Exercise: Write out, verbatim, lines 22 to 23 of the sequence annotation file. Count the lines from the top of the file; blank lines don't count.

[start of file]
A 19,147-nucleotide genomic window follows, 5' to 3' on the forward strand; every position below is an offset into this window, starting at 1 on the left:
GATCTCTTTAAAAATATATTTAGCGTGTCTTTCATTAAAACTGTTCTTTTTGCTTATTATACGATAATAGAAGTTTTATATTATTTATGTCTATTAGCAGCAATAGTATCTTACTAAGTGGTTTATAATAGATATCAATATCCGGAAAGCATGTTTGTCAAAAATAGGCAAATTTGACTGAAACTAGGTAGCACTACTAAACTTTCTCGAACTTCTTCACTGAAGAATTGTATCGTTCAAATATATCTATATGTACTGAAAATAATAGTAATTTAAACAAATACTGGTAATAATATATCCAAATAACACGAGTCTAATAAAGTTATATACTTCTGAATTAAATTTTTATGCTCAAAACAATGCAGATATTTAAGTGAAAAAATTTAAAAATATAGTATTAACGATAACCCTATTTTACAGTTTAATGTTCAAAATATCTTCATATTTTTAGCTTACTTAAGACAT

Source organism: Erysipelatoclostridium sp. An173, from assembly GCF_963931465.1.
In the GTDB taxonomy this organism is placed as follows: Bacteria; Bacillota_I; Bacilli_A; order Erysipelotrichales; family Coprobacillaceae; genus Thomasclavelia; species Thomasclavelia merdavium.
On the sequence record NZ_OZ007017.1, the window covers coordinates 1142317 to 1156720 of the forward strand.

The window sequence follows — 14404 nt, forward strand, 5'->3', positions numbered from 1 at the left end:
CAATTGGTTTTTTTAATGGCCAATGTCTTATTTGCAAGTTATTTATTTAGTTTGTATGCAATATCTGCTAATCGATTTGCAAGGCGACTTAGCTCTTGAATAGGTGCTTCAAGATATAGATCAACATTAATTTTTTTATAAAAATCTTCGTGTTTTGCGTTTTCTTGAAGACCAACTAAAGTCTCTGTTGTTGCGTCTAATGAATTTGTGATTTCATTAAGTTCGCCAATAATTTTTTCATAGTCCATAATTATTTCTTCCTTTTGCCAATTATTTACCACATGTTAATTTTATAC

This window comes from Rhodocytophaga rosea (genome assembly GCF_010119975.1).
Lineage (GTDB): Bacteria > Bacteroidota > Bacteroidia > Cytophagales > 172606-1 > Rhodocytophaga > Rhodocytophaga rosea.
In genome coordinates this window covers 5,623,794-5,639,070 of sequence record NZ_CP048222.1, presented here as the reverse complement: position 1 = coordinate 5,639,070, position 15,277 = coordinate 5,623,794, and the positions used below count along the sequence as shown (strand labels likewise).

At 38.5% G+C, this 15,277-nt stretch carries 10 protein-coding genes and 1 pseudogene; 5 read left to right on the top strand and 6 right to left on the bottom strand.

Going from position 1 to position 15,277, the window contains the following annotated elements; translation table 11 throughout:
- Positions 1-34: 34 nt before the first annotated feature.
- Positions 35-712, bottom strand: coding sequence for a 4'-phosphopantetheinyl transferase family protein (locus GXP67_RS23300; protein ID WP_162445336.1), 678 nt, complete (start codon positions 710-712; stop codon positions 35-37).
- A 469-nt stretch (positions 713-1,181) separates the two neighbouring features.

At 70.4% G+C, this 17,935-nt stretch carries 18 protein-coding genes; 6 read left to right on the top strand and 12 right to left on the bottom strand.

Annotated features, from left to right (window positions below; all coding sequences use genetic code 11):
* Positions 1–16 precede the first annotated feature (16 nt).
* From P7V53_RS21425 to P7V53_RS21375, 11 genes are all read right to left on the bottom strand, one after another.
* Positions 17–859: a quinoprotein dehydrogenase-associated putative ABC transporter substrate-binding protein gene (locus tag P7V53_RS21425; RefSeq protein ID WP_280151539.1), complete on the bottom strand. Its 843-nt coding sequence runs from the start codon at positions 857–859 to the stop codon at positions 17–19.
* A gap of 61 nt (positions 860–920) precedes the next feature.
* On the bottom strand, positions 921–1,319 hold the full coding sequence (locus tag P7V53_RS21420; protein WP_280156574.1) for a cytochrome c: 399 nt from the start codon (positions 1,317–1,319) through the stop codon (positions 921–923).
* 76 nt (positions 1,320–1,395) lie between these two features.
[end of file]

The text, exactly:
* On the bottom strand, positions 921–1,319 hold the full coding sequence (locus tag P7V53_RS21420; protein WP_280156574.1) for a cytochrome c: 399 nt from the start codon (positions 1,317–1,319) through the stop codon (positions 921–923).
* 76 nt (positions 1,320–1,395) lie between these two features.